Auto Da Fe HH12 is a 40ft bawley built by John Henry Vaux, Harwich in 1886.

Pictured in Ipswich in 1999

Along with SB Thalatta, she could be one of the last examples of a vessel built in this yard. Auto Da Fe (Act of Faith) was built for the very well known fishing Good family who owned and worked her up until 1953, nearly 70 years. Being Harwich built, owned and worked makes her very rare but it doesn’t stop there.
Built to go long lining, trawling ,dredging and shrimp trawling, her rig layout was an exception from other remaining bawleys with a fore and aft with mizzen and boom. Her tiller was a wrought iron tiller cranked to accommodate the mizzen mast which was stepped on the aft deck.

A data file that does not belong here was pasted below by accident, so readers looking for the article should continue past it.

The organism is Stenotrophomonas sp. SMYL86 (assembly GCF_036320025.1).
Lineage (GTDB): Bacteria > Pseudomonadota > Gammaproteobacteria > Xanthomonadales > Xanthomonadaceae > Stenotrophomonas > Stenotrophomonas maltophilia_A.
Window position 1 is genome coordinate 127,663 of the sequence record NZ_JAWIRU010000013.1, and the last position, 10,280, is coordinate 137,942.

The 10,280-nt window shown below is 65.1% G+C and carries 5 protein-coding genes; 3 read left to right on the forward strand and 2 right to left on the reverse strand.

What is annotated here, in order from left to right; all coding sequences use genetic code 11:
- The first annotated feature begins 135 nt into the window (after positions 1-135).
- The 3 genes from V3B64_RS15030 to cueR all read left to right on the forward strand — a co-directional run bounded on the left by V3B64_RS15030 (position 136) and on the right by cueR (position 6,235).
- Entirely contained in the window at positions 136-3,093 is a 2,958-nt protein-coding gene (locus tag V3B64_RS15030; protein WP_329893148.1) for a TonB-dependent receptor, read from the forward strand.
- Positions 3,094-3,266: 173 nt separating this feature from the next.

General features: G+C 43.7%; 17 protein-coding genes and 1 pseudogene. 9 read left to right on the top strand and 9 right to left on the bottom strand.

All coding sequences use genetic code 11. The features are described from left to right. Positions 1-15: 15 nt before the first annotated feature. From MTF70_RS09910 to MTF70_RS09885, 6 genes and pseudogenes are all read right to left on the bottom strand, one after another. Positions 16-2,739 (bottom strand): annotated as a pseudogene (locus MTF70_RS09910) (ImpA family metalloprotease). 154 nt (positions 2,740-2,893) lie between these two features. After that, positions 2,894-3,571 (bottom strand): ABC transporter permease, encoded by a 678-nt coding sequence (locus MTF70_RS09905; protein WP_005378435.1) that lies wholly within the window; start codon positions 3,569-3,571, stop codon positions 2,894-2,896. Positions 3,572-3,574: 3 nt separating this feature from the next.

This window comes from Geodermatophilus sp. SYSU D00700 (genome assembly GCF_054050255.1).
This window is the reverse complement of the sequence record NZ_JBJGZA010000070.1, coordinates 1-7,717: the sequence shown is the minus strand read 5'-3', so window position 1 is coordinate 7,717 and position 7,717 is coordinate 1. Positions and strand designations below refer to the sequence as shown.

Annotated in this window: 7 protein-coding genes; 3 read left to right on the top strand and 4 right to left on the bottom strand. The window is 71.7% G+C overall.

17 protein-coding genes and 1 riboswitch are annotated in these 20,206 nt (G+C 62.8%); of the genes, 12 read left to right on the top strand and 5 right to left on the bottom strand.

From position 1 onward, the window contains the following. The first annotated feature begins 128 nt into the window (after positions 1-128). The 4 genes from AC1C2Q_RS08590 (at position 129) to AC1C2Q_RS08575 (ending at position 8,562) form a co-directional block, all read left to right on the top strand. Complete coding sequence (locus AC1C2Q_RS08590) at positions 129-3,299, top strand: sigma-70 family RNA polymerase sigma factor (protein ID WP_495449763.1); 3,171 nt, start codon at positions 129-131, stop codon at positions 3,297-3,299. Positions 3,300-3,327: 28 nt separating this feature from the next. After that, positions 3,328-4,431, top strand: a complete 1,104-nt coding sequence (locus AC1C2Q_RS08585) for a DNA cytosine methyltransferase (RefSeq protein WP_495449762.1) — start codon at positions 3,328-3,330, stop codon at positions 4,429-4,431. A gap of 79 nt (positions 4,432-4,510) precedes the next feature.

Her vital stats are 39.9 ‘ in length, keel 37’, 12.5’ breadth and 4.5’ depth. Known as the fastest bawley of her time, winner of many regattas, she could well be the oldest surviving Harwich workboat. Built at a yard that had a long Heritage in schooners that were built to travel across the seas of the world, these ships were used in the spice trade to Bombay and even further to New Zealand so it is intriguing whether these builders brought elements to their domestic working vessels that we don’t see at other yards. John Henry Vaux was a very influential member of Harwich Victorian society being an Alderman and Mayor no less than six times before his relative early death in 1894 age 54. The yard was taken over by Thalatta’s builder W.M McLearon in 1897 who himself was mayor five times.

She still survives to this day in her berth at Ipswich Marina however it would be hard to identify her as the working vessel she once was but clearly dearly loved.
Photo shows James Good having salvaged a yacht with his bawley at Harwich c.1907.

Thank you to Essex Heritage Workboats for their research along with David Patient and the Harwich Society.